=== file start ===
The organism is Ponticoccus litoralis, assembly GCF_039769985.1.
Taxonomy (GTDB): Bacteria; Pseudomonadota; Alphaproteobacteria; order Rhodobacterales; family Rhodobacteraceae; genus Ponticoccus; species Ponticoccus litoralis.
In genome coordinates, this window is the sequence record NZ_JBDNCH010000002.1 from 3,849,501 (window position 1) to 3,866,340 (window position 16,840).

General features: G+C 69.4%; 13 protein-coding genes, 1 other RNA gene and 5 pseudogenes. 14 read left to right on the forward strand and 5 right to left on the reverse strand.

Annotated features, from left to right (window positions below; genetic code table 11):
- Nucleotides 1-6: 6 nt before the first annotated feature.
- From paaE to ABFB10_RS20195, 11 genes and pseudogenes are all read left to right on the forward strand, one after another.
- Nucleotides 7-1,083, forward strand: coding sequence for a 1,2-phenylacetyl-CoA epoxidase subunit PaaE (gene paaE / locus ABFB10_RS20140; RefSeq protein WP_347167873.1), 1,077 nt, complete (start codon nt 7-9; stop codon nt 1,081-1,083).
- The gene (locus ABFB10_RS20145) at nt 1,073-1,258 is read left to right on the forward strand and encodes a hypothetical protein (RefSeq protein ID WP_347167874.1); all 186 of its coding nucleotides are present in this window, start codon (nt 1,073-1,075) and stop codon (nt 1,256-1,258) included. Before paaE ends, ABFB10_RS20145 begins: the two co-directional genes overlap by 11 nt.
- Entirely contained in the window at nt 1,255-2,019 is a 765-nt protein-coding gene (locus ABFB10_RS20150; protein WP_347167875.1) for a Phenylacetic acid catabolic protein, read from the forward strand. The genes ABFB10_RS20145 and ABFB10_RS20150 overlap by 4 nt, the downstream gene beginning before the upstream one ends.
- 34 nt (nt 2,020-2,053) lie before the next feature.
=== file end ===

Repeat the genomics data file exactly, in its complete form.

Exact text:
The organism is Ponticoccus litoralis, assembly GCF_039769985.1.
Taxonomy (GTDB): Bacteria; Pseudomonadota; Alphaproteobacteria; order Rhodobacterales; family Rhodobacteraceae; genus Ponticoccus; species Ponticoccus litoralis.
In genome coordinates, this window is the sequence record NZ_JBDNCH010000002.1 from 3,849,501 (window position 1) to 3,866,340 (window position 16,840).

General features: G+C 69.4%; 13 protein-coding genes, 1 other RNA gene and 5 pseudogenes. 14 read left to right on the forward strand and 5 right to left on the reverse strand.

Annotated features, from left to right (window positions below; genetic code table 11):
- Nucleotides 1-6: 6 nt before the first annotated feature.
- From paaE to ABFB10_RS20195, 11 genes and pseudogenes are all read left to right on the forward strand, one after another.
- Nucleotides 7-1,083, forward strand: coding sequence for a 1,2-phenylacetyl-CoA epoxidase subunit PaaE (gene paaE / locus ABFB10_RS20140; RefSeq protein WP_347167873.1), 1,077 nt, complete (start codon nt 7-9; stop codon nt 1,081-1,083).
- The gene (locus ABFB10_RS20145) at nt 1,073-1,258 is read left to right on the forward strand and encodes a hypothetical protein (RefSeq protein ID WP_347167874.1); all 186 of its coding nucleotides are present in this window, start codon (nt 1,073-1,075) and stop codon (nt 1,256-1,258) included. Before paaE ends, ABFB10_RS20145 begins: the two co-directional genes overlap by 11 nt.
- Entirely contained in the window at nt 1,255-2,019 is a 765-nt protein-coding gene (locus ABFB10_RS20150; protein WP_347167875.1) for a Phenylacetic acid catabolic protein, read from the forward strand. The genes ABFB10_RS20145 and ABFB10_RS20150 overlap by 4 nt, the downstream gene beginning before the upstream one ends.
- 34 nt (nt 2,020-2,053) lie before the next feature.